Taylor acknowledged that scoring in the top division is more difficult, and therefore more satisfying. "I think it is a better standard, having played a lot of second division cricket", he said. "It's a step up and I think it's important to show people I can score runs against the best bowlers in the country."

Sussex's challenge was to take 14 wickets in the day, preferably before Notts reached 339, and on a pitch showing few signs of misbehaviour it never looked like happening. They lost only one wicket before tea, Ajmal Shahzad becoming Chris Jordan's fifth victim. He had scored 77 and shared a stand of exactly 200 with Taylor.

Once the follow-on target had been passed the match was effectively over, victim of the loss of more than 100 overs on the first two days. If either side was going to win it was Sussex after they posted their 506 for 5 declared, but the game was played on a flat surface and the batsmen had the upper hand.

James Taylor is a modest young man. He played superbly, especially off the back foot, but chose to point the finger of praise elsewhere.

"It was about scoring runs when we needed it", he said, "and the batsmen stepped up. I definitely couldn't have done it without Azmal Shahzad. He has to be proud of his performance today. It was a flat wicket but you have to deliver results and he definitely did."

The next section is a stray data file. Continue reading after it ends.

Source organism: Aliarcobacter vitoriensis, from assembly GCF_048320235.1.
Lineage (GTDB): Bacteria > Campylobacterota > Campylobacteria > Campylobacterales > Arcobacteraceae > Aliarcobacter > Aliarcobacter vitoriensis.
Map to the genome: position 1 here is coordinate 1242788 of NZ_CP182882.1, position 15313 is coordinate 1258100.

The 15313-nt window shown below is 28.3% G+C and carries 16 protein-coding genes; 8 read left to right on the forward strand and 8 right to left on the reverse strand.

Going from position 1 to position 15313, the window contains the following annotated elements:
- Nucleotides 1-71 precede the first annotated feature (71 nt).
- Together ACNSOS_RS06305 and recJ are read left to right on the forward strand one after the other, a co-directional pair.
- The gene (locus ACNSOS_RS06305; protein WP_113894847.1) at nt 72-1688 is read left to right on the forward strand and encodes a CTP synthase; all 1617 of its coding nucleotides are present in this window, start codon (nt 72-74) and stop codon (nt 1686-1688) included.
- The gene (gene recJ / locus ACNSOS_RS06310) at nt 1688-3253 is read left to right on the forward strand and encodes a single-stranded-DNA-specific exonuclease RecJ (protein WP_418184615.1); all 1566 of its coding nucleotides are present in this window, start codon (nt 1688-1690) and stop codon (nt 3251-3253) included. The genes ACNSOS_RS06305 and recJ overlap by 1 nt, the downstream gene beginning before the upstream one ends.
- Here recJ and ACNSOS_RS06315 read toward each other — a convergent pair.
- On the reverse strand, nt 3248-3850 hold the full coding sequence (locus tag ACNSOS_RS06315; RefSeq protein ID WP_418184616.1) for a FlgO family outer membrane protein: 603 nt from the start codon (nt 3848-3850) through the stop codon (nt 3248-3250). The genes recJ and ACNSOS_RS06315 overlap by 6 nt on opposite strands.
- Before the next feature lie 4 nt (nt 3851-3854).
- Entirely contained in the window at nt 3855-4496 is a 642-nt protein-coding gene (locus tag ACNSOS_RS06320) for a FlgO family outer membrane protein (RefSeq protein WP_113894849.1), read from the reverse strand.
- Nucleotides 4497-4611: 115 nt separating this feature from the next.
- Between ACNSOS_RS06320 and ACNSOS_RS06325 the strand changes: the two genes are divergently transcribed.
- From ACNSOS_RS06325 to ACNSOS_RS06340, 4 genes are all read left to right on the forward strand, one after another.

Shahzad's restrained 77 suggested a player who might be coming to terms with his wider responsibilities.

Asked about his England prospects Taylor gave a politician's answer. "Ah, I don't really think about it too much to be honest. They're all world-class quality players and I don't compare myself to them. I'm my own person. But I do want to get back there as soon as possible. It's the place to be. And the only way I'm going to get there is by doing what I've done today."

© ESPN Sports Media Ltd.

Posted by   on (June 26, 2013, 12:30 GMT)